The AAL can have its victory lap after this weekend’s down-to-the-wire games involving its top two seeds, but the undercurrent of cancellations besieging this league hit riptide status when the Rochester Kings and New England Cavalry failed to play their scheduled game at the Bill Gray’s Iceplex on Saturday.
The game was one of four to be cancelled last weekend, twice as many as were played. With so many other cancellations now on the books, what’s the big deal about this one? Well, given the complete communication breakdown of all interested parties, Cavalry v. Kings is the most effective dipstick yet for measuring the depth of the league’s dysfunction.
Granted, each folding team presses CEO Tony Zefiretto and President Jack Bownman into a meatball surgery of the schedule that would make Hawkeye Pierce and Trapper John wince. To their credit, the pair was surgical in dispatching the Atlanta Havoc to Carolina on Saturday after both teams had opponents bail, and the result was memorable as the Energy took down the Havoc and their unbeaten season. But as Zefiretto and Bowman were plugging holes in their sinking ship, the Kings and Cavalry were shooting new ones into it.
After a scheduling snafu caused the Cavalry to no-show in Rochester earlier this season, Saturday’s scheduled matchup figured to happen. Yet, while the Iceplex facilities team remained “ready, willing, and able” to accommodate the game, Kings owner Felix Joyner and Cavalry principal owner Kevin Corbin hadn’t spoken in nearly two weeks, each pointing at the other in communications sent to the AAL’s front office. Rather than bringing both parties together like responsible parents, Zefiretto and Bowman sided with Joyner and allowed him to cancel out last Friday, leaving the Lattimore rink (the centerpiece of Bill Gray’s four-rink facility) and its 2,500 empty seats in darkness Saturday night.
Communications that have come out in the aftermath of the aborted game reveal two ownership groups that couldn’t establish an ongoing dialog. Corbin presented Fifty Yarder with a series of emails that were exchanged between his staff and Joyner as early as March 8 to begin preparations for this game. The emails show the Cavalry took the early initiative to confirm the game and work out details, and in a cordial last exchange on May 20 the Kings provided lodging information to the Cavs, who responded with a request for a game-day itinerary.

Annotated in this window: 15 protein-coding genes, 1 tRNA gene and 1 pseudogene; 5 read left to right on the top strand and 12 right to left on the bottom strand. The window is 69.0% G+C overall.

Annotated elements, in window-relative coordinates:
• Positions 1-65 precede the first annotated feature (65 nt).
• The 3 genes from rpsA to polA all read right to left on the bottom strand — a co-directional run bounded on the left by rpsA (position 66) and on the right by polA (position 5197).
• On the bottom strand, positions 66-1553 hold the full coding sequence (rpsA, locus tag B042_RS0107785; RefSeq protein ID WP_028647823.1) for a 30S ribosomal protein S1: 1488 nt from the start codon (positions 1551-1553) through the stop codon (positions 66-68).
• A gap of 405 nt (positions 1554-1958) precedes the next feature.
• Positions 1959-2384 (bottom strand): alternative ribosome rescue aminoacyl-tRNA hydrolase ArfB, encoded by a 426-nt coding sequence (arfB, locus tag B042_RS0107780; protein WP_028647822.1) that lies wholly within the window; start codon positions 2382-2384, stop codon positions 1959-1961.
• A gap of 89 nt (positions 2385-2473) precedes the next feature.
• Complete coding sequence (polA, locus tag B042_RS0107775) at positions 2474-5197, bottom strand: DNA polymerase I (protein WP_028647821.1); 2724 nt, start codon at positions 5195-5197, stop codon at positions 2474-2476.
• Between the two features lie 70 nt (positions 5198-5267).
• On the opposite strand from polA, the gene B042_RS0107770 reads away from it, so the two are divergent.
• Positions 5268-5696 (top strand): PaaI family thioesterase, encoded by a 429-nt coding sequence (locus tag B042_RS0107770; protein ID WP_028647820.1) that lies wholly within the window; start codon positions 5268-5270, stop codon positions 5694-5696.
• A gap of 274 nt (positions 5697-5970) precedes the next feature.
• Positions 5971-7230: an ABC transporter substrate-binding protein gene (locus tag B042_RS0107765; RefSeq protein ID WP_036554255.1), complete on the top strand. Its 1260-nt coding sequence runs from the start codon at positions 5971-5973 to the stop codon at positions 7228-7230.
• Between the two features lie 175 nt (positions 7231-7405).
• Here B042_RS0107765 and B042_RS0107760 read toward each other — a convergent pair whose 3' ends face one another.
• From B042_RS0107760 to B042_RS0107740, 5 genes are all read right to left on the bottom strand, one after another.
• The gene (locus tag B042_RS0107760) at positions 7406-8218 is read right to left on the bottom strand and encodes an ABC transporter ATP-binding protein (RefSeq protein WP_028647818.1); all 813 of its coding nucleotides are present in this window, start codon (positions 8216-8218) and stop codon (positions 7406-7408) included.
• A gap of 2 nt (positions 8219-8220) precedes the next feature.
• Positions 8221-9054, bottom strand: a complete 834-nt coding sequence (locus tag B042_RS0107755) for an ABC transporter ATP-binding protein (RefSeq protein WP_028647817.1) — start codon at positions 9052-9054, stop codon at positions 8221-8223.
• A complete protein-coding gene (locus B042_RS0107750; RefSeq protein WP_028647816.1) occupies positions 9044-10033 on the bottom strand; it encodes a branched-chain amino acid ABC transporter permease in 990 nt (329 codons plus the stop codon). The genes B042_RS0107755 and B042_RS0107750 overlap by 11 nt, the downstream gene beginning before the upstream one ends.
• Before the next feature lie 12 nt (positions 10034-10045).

Everything went radio-silent after that.
Spokespersons from both franchises recently told Fifty Yarder they spent the next 11 days attempting to contact the other and absent any success, each claims to have elicited assistance from Zefiretto and Bowman. The Cavalry did produce a text exchange with the AAL on May 18, two days before the parties seemingly settled things. However, in an AAL text sent to Joyner on June 1, the day of the cancellation, the league agreed that New England’s claims of attempting to contact Joyner were “not accurate.” That’s when he was granted permission to cancel and be awarded a forfeit win.
This whole matter was headed to the non-story trash heap until Corbin announced the Cavalry, too, was cancelling the game, which he did on social media two hours after the Kings cancelled. In support of his decision, Corbin points to a graduation ceremony being held at the Iceplex on Saturday, as well as a failure to remove the tempered glass installed above the dasher boards that protects hockey crowds from wayward pucks. However, representatives from the Iceplex indicate there was no graduation on the Lattimore rink on Saturday, and the decision to leave the tempered glass installed was made at the beginning of the season and affected every game. Safety issues can be debated, but that debate should have happened back in March.
Although the evidence indicts the Cavalry, circumstances acquit them. Saturday marked the third time Kings games have been cancelled this season. In fact, Iceplex workers called it “typical.” The Kings are easily the most reclusive franchise in the AAL and communication problems have been reported by several other teams. Earlier this season, the Western Maryland Warriors faced obstacles similar to those that plagued the Cavalry. They, too, had to cancel. Guests just don’t want to ring the doorbell and find their host not at home.
Yes, Zefiretto and Bowman have their hands full, as would anyone trying to manage a Zefiretto-Bowman joint venture. And in a league that could be celebrating a watershed game last Saturday and preparing for a post-season seeded with NAL-caliber teams, questions continue to surround the front office”s ability to control its quarrelling children.
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